Initially in response to our walking tour of “Slavery in Lower Manhattan” and visit to the African Burial Ground, I started reflecting on projects like Black Gotham and their tour “The other side of wall Street”. Then I started to think about ways of how these walking tours may be able to translate their paths to multilayered interactive maps for those who may not be able to visit in person. Questions of how to present history in its many facets through the digital humanities, story telling tools like arcGis Storymaps of what was mentioned in the article “How to Use a Novel as a Guide Book”, but for the histories and narratives that have often been erased or go unheard.
This led me to things like the Hyper Cities project and the concept of thick mapping how tools that allow you to include location and footage to see how events may have unfolded over time, like the Day to Day mapping of Election protests in Tehran in 2009 using social media and protestor reports. Or seeing maps overtime of newyork overlaid . However the maps of NY made me reflect back to the initial starting point of our walking tour where we thanked the land and the indigenous people that it had been home to with Dalia before we went on our tour. Trying to find alternative maps lead me to find this map https://native-land.ca/about/. I found the teaching tools even more interesting?
Looking at who maps and how is a very colonial narrative. Who gets to say where a nation state begins or ends? Or a boundary of a tribe? Whom identifies land that should be held and preserved a sacred?
I thought this article from National Geographic was interesting too? “Amazon Tribes Use Mapping Technologies to Empower Cultural Stewardship of Ancestral Lands”
When looking at all of these things I came across the Irish Hunger Memorial, and I don’t think i knew it ? I knew threw letters that some of my family had come over during the Great Hunger, so called my dad before I went to find out if he knew exactly where. Our conversation reminded me how important it is to have physical spaces dedicated as memorials, whether its a fixed place, or something more fluid as a walking tour that stops along a fixed route. But to have something grounded in reality, and that we can gather around to reflect I think helps spark storytelling, and memory.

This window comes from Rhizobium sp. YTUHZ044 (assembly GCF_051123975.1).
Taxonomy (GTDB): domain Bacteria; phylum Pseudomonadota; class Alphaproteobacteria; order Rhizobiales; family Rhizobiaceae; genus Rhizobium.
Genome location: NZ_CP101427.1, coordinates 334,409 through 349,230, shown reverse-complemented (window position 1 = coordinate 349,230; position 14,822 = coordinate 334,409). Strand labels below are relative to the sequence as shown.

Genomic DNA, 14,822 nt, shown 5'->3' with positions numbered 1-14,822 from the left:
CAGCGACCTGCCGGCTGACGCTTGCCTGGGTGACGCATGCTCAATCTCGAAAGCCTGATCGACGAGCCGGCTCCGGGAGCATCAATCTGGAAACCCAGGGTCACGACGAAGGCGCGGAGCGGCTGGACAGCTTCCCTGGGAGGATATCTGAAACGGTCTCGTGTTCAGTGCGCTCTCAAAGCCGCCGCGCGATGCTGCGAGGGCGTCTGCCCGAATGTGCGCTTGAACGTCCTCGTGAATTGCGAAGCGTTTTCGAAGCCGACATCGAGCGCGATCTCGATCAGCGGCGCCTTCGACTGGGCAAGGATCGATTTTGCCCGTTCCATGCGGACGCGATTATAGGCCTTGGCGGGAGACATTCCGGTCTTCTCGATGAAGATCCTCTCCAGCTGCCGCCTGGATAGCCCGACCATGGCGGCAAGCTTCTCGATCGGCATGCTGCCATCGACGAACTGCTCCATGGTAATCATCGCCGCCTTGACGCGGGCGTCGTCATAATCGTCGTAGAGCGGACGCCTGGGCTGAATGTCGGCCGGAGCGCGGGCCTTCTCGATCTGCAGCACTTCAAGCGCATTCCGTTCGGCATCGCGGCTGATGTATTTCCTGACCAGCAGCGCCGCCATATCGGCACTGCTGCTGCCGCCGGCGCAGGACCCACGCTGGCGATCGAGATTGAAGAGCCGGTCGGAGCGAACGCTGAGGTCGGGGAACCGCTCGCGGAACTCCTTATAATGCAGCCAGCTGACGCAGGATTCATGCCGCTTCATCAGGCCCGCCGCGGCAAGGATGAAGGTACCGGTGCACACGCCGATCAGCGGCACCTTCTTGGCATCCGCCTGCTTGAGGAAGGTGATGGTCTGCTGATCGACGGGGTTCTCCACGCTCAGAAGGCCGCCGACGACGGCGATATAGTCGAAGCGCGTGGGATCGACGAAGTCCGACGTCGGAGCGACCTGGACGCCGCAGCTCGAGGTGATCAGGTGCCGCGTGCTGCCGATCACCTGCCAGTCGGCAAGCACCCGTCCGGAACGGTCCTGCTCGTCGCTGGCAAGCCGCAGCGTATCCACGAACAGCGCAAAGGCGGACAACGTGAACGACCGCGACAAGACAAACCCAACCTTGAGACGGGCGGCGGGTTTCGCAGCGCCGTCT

I think so many conversations and stories may not have been shared and remembered if it wasn’t for physical reminders. Which is why I think its so important that things like the well we stopped by on the “Slavery in Lower Manhattan” tour have been preserved. As well as just how essentially important it is to have the African Burial Ground be a national monument.
The email excerpt above is of a letter exchange between my dad and my great-grandmother, Myrtle Marie McFadden whose grandfather, born in County Cork, emigrated during the Great Hunger in the late 1840s. When he arrived to Philadelphia, he sent money to his family hoping to help them emigrate. Of the 3 brothers and 1 sister, only the sister Ann is recorded to have joined.
I really liked that the memorial incorporates over 60 types of native flora to Ireland, and that each of the 32 counties donated rocks with their county names inscribed. I also thought that the incorporation of the original cottage was really beautiful. Much like the walking tour we went on for class about “the other side of wall street” and the history of the African Burial Ground, that theses issues of slavery and hunger are not fixed to one time, but are present today. Both memorials offer the public spaces to process, heal and reflect on the past together in hopes of building a better future and a fuller understanding of voices unheard through history.
African Burial Ground National Monument